Henning Makholm's answer addresses the issue of your possible statelessness, and suggests a way of obtaining a travel document.
The other alternative is to acquire a citizenship. Your case is complicated and I would recommend consulting an immigration lawyer. Below is some relevant information, mostly extracted from Wikipedia. Note that it is possible that you are not in fact stateless (e.g. if you are considered a citizen of Thailand or Vietnam), but merely lack documents to prove your citizenship.
Thailand's nationality law is based on the principles of both Jus sanguinis (citizenship through parents) and Jus soli (citizenship through birth). Your parents were not Thai citizens, so that leaves birth. This paragraph provides a summary.
Wikipedia doesn't have an entry for Vietnam's nationality law, but searching Google produced hits for me that suggest that the principle of Jus sanguinis (citizenship by parents) applies, so you may be considered a Vietnam citizen regardless of the fact that you were not born there.
There was a real missed opportunity here as you and your family would have been entitled to acquire citizenship after being resident here for 9 years (known as naturalization) but as you have permanently become non-resident since then, that probably doesn't count for anything anymore. On the other hand, you say you have a travel document jointly with your mother. What kind of travel document is it? Presumably you used this document to enter the USA. How did you address the issue of your citizenship at that time?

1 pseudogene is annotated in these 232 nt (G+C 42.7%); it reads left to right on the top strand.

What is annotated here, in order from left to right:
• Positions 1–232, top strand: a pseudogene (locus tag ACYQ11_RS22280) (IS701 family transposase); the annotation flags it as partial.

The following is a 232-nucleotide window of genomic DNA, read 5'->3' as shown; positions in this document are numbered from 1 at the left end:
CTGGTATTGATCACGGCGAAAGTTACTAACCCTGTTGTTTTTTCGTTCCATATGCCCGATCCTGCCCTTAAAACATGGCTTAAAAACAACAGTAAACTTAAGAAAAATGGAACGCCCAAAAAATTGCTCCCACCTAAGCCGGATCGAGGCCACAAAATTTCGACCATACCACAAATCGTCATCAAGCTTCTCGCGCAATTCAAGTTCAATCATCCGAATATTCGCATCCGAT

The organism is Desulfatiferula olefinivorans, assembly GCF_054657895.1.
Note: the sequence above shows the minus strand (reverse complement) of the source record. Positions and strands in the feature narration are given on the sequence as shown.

You didn't specify how long you have been resident in the USA for, but you should be able to naturalize as a citizen if you have been a permanent resident for 5 years. If this is the case, this is probably the easiest option as you can easily establish your case.
Dual / Multiple Citizenship
As it is possible that you may be eligible for two or more of the above citizenships, you may want to carefully consider your options. The laws regarding multiple citizenship can be complicated and vary for each country. Many countries, and particularly Asian countries, forbid multiple citizenship. So e.g. by taking up USA citizenship you may cut yourself off from the others. Whether or not this matters to you depends on what your long term plans are and where you intend to eventually settle. One downside of USA citizenship (and almost uniquely in the world) is the requirement to file US tax returns for the rest of your life (while you remain a citizen), even if you stop residing there (you may or may not have to actually pay US taxes, depending on your income and other circumstances).